“Permitting a state agency to enforce such a secret rule would threaten North Carolina’s business climate, undermine the political accountability of state agencies and erode the public’s confidence that their government will treat them fairly,” wrote attorney William Nelson.

The dispute reaches back to tax years from 2012 to 2014. At that time, state law allowed a manufacturing industry or plant to pay a privilege tax on mill machinery, parts, or accessories stored, used, or consumed in North Carolina. That tax was lower than the general sales tax. The General Assembly replaced the privilege tax in 2018 with a tax exemption.

FSC II worked primarily in public infrastructure and commercial sitework construction as a contractor, according to the Revenue Department’s brief in the case. The company bought equipment to make the asphalt product for its own paving projects. FSC also sold 15% to 20% of its hot mix asphalt to other companies.

The Revenue Department rejected FSC’s attempt to claim the mill machinery exemption. The company sued and secured a favorable ruling from the state Business Court.

Now Revenue officials seek a reversal of that decision from the NC Supreme Court.

“One fundamental rule-of-law principle requires that binding norms be formulated openly and in advance,” Nelson wrote in support of FSC. “When rules are ‘fixed and announced beforehand,’ citizens can ‘foresee with fair certainty how the [government] will use its coercive powers in given circumstances’ and ‘plan [their] affairs on the basis of this knowledge.’”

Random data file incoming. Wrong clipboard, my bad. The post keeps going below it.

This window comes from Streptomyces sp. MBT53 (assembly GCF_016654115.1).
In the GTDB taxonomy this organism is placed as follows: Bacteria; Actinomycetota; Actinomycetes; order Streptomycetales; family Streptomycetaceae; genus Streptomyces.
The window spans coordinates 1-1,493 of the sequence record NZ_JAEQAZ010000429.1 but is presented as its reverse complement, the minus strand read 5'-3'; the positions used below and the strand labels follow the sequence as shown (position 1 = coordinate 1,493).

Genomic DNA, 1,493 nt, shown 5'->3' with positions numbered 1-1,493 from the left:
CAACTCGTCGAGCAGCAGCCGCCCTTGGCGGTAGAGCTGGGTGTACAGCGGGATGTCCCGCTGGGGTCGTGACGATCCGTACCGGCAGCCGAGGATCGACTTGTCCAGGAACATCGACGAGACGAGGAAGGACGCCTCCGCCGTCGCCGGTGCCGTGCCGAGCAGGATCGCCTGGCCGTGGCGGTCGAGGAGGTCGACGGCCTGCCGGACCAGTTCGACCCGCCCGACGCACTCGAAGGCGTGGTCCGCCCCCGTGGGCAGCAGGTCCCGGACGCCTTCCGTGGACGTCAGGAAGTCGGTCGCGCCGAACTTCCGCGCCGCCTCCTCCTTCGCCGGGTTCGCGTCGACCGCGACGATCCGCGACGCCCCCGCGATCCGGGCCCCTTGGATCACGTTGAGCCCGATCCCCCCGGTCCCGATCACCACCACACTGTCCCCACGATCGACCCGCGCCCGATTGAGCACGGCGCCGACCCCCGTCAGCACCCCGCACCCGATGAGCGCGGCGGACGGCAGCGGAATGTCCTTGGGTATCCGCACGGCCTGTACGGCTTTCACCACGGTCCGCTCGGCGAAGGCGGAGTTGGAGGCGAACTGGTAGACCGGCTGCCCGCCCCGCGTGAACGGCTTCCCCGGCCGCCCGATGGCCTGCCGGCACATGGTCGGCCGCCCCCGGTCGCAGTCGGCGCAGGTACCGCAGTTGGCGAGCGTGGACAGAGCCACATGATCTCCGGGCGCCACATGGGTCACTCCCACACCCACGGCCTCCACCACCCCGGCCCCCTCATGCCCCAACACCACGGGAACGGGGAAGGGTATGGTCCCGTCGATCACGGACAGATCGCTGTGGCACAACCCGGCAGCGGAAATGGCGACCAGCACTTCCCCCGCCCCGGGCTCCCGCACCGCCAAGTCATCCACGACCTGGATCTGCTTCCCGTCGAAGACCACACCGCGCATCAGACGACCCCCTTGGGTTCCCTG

“The importance of this principle to economic growth is obvious,” Nelson added. “Players need to know the rules of the game before they roll the dice. When government agencies can exact penalties for the transgression of secret rules, even the most daring entrepreneurs will be reluctant to commit their capital into the future.”

“Making rules openly and in advance also ensures a measure of political accountability from agencies not subject to direct democratic control,” the Chamber’s brief continued.

“[A] taxpayer must satisfy two requirements to come within the mill machinery exemption. The taxpayer must be a ‘manufacturing industry or plant,’ and the items purchased must be ‘mill machinery.’ The Department does not contest that the items FSC purchased are ‘mill machinery’ but denies that FSC is a ‘manufacturing industry or plant,’” Nelson explained.

“The statutes do not define ‘manufacturing industry or plant,’ but this Court has held that a manufacturer is a person who converts raw materials into new products through skill and labor,” the Chamber brief added.

“The Department does not dispute that FSC created a new product out of raw materials using skill and labor. That would seem to make FSC a manufacturer and bring this case to an end,” Nelson wrote. “However, the Department insists that to claim the exemption FSC must satisfy a third requirement not found in the statute: its primary purpose must be selling its manufactured products to third parties.”

“The Record in this case shows that the Department developed this primary purpose requirement internally,” he added. “The APA expressly forbids the enforcement of such an unpromulgated rule.”

The state Supreme Court has not yet scheduled oral arguments for NC Department of Revenue v. FSC II.